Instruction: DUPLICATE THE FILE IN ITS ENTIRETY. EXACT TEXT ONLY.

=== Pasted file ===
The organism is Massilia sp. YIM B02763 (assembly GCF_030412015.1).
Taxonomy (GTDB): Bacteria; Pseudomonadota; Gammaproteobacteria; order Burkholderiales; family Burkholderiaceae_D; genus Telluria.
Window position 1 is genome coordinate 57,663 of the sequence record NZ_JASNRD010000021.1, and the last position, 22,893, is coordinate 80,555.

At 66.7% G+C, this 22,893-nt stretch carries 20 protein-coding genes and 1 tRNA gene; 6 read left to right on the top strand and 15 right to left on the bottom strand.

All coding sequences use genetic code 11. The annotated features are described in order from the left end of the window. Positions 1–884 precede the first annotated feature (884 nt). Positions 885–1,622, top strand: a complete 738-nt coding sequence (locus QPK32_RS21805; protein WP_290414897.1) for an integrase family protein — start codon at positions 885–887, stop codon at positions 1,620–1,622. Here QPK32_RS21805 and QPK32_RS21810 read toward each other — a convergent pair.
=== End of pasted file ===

The organism is Massilia sp. YIM B02763 (assembly GCF_030412015.1).
Taxonomy (GTDB): Bacteria; Pseudomonadota; Gammaproteobacteria; order Burkholderiales; family Burkholderiaceae_D; genus Telluria.
Window position 1 is genome coordinate 57,663 of the sequence record NZ_JASNRD010000021.1, and the last position, 22,893, is coordinate 80,555.

At 66.7% G+C, this 22,893-nt stretch carries 20 protein-coding genes and 1 tRNA gene; 6 read left to right on the top strand and 15 right to left on the bottom strand.

All coding sequences use genetic code 11. The annotated features are described in order from the left end of the window. Positions 1–884 precede the first annotated feature (884 nt). Positions 885–1,622, top strand: a complete 738-nt coding sequence (locus QPK32_RS21805; protein WP_290414897.1) for an integrase family protein — start codon at positions 885–887, stop codon at positions 1,620–1,622. Here QPK32_RS21805 and QPK32_RS21810 read toward each other — a convergent pair.